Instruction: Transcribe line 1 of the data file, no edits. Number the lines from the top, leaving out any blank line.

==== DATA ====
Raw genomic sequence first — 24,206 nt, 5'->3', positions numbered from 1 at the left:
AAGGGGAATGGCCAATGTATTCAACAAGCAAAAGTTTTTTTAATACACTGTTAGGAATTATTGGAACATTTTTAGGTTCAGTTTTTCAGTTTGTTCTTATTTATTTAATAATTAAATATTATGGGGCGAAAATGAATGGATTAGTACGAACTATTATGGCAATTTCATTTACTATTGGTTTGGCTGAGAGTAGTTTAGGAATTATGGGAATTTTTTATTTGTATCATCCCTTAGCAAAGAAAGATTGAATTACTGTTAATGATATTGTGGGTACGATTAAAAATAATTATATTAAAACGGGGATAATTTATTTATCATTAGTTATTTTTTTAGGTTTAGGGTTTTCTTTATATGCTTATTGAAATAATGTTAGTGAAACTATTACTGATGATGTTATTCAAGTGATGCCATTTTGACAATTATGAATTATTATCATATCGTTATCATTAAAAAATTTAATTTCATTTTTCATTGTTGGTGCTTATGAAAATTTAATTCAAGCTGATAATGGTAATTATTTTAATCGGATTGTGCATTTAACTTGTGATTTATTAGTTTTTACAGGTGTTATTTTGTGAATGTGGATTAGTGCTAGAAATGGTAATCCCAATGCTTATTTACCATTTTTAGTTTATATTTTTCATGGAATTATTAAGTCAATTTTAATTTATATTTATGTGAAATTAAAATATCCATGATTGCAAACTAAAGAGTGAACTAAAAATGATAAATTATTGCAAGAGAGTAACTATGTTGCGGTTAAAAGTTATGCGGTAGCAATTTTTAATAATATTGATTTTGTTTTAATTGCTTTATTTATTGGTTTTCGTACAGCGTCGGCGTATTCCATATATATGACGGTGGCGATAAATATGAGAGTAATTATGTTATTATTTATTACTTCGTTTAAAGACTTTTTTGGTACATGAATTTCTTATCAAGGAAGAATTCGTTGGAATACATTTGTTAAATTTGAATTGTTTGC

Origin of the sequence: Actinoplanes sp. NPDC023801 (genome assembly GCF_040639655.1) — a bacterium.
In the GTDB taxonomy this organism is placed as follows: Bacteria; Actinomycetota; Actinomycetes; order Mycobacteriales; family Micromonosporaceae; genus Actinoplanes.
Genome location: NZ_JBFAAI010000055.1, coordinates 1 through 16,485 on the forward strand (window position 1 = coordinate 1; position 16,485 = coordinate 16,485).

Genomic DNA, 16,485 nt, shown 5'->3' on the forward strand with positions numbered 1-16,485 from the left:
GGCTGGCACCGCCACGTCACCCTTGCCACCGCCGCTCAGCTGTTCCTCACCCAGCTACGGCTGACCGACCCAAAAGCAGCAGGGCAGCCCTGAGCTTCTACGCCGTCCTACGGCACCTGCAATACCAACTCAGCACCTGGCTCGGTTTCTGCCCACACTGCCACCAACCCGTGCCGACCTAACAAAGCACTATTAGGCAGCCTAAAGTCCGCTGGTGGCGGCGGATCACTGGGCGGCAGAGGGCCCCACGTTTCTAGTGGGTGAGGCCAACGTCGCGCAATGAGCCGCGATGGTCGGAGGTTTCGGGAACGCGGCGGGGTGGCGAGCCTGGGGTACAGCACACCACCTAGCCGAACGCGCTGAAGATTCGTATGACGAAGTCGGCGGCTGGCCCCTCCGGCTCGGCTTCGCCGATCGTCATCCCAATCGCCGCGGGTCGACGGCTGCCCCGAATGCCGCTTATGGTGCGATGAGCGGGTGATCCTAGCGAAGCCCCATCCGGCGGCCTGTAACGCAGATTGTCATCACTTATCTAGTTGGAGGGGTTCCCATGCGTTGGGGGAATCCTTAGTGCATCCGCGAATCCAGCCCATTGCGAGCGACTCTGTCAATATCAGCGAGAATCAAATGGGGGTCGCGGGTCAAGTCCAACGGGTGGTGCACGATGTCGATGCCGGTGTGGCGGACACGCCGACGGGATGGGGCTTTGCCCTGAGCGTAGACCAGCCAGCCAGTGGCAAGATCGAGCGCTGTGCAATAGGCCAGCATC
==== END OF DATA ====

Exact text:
Raw genomic sequence first — 24,206 nt, 5'->3', positions numbered from 1 at the left: